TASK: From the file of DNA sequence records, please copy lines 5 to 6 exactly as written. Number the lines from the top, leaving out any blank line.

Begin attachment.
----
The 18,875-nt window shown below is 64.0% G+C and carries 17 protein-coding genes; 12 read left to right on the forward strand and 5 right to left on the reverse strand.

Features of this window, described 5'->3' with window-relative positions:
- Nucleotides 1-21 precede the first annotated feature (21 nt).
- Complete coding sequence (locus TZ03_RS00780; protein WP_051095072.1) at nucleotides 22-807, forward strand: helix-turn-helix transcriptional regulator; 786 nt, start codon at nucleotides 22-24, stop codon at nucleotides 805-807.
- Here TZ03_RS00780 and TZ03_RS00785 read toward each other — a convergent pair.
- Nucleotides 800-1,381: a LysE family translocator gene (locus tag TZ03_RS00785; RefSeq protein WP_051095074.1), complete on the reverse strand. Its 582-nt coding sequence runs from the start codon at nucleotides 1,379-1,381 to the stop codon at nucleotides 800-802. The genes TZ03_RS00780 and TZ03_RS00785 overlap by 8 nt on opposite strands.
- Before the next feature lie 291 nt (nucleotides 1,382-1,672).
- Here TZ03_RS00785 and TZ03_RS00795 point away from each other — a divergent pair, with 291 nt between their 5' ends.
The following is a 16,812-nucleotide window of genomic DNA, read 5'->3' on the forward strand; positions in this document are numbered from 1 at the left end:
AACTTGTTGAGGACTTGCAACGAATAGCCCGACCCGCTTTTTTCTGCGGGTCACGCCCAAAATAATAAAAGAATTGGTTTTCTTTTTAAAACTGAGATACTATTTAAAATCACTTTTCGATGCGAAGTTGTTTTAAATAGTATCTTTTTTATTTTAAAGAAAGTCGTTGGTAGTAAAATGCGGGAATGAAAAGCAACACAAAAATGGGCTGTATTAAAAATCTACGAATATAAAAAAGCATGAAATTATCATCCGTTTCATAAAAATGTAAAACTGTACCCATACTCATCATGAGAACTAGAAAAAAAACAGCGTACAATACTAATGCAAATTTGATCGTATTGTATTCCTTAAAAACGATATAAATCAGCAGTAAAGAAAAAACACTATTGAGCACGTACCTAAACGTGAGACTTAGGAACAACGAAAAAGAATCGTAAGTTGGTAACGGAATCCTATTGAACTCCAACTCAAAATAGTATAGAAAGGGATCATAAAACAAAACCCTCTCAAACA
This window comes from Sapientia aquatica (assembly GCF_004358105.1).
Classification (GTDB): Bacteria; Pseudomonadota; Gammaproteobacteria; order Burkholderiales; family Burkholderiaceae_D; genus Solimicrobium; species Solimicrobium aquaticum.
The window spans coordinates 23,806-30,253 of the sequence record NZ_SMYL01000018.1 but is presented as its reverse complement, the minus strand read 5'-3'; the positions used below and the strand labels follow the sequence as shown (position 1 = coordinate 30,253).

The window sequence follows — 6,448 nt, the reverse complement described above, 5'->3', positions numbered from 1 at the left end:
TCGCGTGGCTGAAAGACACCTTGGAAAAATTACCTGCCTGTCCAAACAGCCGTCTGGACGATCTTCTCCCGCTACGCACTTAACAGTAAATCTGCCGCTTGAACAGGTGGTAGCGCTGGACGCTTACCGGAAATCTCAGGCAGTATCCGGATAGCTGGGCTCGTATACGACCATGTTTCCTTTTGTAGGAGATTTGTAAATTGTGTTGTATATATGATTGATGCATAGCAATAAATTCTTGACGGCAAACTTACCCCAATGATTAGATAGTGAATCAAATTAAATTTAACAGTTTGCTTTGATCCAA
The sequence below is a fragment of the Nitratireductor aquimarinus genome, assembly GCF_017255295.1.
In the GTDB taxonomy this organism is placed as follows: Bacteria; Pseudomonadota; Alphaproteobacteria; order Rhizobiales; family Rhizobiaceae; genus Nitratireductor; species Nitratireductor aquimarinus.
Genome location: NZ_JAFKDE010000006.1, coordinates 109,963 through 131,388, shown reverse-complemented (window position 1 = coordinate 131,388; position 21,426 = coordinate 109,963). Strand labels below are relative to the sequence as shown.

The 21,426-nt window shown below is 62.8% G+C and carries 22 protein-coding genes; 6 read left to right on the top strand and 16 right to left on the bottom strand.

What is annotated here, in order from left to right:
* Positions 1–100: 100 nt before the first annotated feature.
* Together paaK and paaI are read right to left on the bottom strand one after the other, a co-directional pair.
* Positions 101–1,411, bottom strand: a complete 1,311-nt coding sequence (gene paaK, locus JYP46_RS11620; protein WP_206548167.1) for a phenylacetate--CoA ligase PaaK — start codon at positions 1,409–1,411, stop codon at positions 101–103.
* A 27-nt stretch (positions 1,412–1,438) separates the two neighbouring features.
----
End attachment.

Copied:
- Here TZ03_RS00780 and TZ03_RS00785 read toward each other — a convergent pair.
- Nucleotides 800-1,381: a LysE family translocator gene (locus tag TZ03_RS00785; RefSeq protein WP_051095074.1), complete on the reverse strand. Its 582-nt coding sequence runs from the start codon at nucleotides 1,379-1,381 to the stop codon at nucleotides 800-802. The genes TZ03_RS00780 and TZ03_RS00785 overlap by 8 nt on opposite strands.